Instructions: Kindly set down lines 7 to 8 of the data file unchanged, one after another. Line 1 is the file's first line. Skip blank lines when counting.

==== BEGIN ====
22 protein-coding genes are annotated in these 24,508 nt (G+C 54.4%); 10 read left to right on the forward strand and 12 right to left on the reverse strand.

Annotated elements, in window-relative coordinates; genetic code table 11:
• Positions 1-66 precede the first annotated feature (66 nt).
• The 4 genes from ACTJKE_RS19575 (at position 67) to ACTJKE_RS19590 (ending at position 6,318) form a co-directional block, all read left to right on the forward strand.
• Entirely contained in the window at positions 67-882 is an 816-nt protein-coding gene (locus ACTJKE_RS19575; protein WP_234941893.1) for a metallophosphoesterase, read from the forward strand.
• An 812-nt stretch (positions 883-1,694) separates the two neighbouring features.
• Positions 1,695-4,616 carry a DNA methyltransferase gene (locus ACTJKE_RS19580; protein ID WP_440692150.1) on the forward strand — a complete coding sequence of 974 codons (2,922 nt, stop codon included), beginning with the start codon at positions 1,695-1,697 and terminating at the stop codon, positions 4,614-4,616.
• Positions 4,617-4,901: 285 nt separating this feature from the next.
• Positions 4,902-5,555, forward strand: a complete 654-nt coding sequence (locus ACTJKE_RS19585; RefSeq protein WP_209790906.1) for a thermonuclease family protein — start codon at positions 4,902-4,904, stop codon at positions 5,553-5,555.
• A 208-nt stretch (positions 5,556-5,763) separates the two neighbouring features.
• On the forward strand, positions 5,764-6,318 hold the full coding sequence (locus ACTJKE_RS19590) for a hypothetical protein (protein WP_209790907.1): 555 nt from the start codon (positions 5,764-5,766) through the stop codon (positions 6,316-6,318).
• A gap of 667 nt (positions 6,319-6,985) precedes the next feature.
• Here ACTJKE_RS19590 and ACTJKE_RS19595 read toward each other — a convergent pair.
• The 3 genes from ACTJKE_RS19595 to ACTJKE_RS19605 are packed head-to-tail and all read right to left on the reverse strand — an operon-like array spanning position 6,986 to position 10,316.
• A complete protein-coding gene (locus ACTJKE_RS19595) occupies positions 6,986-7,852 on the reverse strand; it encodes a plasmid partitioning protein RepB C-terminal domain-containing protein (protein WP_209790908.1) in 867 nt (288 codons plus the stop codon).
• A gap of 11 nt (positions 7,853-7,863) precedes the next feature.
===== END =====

• Positions 1,695-4,616 carry a DNA methyltransferase gene (locus ACTJKE_RS19580; protein ID WP_440692150.1) on the forward strand — a complete coding sequence of 974 codons (2,922 nt, stop codon included), beginning with the start codon at positions 1,695-1,697 and terminating at the stop codon, positions 4,614-4,616.
• Positions 4,617-4,901: 285 nt separating this feature from the next.